Twitter cancels its Chirp developer conference during management, company transition said late Thursday. The conference was scheduled to take place in San Francisco on November 16. After Elon Musk took over the company last month, there have been several board exits and changes in direction in the company’s product strategy. So it’s not surprising that the social network is giving up on its plan for the conference’s return after more than a decade of hiatus.
In a tweet, Twitter’s official account for developer-related announcements said the company is “working hard to make Twitter better for everyone, including developers” and that it could share some news on the subject soon.
The company’s head of developer products, Amir Shevat, gave no details about the reason behind the cancellation of the conference and simply tweeted “Winds of change” in response.
In June, Parag Agarwal-led Twitter announced it was bringing the Chirp conference back in November. The company also opened a contest for developers to showcase creative use cases of its new v2 API with prizes such as $10,000 for winners of various categories and free access to the enterprise-level API for a year. It said that although the conference will no longer take place, the social network will still announce the winners of the competition.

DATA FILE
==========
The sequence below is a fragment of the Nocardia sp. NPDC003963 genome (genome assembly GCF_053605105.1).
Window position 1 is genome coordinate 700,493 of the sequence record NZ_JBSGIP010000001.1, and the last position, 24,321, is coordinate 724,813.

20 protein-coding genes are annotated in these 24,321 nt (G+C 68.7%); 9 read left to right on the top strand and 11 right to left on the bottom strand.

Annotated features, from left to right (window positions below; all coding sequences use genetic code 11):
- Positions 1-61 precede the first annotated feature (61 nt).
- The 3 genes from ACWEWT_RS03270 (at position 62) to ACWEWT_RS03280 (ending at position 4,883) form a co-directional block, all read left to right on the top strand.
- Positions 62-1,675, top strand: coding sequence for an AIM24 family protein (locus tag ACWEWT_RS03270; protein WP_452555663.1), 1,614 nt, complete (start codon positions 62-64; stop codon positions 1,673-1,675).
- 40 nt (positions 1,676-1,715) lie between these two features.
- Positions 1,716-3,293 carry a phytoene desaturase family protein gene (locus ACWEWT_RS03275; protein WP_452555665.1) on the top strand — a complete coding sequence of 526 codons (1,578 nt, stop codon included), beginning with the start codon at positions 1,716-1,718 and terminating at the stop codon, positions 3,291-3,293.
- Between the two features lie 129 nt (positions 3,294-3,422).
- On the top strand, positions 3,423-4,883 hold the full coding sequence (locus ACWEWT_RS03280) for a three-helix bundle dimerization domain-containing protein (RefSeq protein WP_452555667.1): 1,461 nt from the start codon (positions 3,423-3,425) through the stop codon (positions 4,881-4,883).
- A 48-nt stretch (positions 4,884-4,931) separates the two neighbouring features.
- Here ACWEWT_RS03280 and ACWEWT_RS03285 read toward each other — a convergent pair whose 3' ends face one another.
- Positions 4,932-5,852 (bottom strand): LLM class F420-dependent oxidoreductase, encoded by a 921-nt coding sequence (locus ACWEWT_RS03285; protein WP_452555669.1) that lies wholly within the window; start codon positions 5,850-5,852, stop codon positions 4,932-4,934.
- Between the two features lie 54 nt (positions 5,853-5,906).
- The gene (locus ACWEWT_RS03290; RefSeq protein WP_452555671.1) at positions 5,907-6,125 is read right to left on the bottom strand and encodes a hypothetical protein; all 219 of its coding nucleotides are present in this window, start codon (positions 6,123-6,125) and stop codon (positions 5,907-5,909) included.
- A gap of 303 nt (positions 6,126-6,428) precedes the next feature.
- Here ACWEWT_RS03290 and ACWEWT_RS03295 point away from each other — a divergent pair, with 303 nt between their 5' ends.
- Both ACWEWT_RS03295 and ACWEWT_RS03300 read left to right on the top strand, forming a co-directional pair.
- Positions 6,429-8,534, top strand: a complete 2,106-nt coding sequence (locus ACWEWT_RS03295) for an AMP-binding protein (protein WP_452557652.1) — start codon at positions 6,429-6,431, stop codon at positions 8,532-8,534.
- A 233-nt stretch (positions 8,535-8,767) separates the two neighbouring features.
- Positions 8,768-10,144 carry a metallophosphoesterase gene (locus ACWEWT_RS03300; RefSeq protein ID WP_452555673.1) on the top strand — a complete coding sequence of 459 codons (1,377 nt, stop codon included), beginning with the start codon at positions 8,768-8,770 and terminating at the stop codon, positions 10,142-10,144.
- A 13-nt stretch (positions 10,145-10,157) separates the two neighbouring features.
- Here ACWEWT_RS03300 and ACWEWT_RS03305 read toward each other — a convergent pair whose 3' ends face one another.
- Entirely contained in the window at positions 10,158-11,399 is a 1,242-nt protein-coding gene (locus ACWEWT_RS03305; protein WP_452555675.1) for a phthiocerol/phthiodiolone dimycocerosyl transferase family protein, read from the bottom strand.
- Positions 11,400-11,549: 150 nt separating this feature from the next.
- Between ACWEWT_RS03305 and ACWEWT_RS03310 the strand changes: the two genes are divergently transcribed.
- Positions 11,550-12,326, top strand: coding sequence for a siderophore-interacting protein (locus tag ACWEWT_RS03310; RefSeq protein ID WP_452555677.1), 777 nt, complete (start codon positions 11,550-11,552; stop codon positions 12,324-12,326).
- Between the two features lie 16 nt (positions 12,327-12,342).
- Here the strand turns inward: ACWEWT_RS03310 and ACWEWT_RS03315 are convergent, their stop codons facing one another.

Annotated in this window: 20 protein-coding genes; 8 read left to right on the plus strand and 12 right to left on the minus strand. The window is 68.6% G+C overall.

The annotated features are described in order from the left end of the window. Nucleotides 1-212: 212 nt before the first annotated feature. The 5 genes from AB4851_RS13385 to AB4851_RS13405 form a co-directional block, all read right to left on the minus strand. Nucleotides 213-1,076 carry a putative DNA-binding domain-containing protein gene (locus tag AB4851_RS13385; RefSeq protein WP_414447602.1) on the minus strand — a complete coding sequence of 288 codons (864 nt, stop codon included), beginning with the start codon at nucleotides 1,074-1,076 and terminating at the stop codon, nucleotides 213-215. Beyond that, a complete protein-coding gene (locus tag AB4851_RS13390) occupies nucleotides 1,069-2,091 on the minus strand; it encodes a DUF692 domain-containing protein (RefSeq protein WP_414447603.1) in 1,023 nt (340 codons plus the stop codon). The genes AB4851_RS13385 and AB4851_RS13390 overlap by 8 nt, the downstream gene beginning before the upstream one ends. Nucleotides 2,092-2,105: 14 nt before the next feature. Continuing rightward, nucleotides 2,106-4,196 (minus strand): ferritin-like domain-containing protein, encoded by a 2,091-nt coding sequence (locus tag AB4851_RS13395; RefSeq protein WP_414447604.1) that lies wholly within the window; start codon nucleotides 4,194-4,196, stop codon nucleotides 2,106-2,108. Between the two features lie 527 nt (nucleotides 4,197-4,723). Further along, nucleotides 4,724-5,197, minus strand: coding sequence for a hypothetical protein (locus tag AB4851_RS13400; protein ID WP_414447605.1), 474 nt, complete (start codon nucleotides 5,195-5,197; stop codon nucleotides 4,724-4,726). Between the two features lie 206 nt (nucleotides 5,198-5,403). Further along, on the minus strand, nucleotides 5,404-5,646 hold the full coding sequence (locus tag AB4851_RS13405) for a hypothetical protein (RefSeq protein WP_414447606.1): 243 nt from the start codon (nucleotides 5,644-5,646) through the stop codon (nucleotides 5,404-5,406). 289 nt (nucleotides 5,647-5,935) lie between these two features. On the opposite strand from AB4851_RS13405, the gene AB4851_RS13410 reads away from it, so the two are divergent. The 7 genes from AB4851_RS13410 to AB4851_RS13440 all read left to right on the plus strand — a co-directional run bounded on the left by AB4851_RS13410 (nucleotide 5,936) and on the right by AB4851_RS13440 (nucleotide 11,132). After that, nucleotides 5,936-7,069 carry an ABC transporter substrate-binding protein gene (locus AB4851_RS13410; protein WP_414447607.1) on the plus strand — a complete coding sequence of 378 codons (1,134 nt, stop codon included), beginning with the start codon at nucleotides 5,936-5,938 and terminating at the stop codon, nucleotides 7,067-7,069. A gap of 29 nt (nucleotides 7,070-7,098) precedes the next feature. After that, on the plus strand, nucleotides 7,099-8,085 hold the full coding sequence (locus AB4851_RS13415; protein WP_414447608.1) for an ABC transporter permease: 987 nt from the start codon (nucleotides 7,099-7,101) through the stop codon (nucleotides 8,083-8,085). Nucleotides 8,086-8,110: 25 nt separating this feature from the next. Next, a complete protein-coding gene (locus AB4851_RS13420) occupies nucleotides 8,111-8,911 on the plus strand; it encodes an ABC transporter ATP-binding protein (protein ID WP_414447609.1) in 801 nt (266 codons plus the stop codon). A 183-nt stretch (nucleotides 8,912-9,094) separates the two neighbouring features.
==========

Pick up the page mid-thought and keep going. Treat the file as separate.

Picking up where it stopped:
Twitter first held Chirp in 2010, but canceled the event the following year. While the platform has had a shaky relationship with developers over the past decade, it has tried to win back the community with new programs and a revamped API. In addition, the company opened API access to academic researchers last year.
Earlier this year, it debuted a program called Twitter Toolbox, which highlighted some third-party apps. At the time, Shevat also said the company was open to exploring models such as Twitter’s own app store.
Twitter opened last week new endpoints to forward messages via the v2 API that allows third-party apps to provide users with a better DM experience.
It’s unclear what Twitter will look like for developers in the Musk era. Tesla’s CEO has hinted at tech-led Twitter multiple times, so developers will hope they get better access to the company’s tools.
There will be questions about what happens to products like Tweetdeck. The company started testing a new version last year in hopes of turning it into a paid product. Earlier this year, findings from app researcher Jane Manchun Wong suggested that Twitter might allow access to Tweetdeck through its Twitter Blue program. But since Musk is overhauling the subscription program in a massive way, there’s no way to be sure Tweetdeck will have a place there.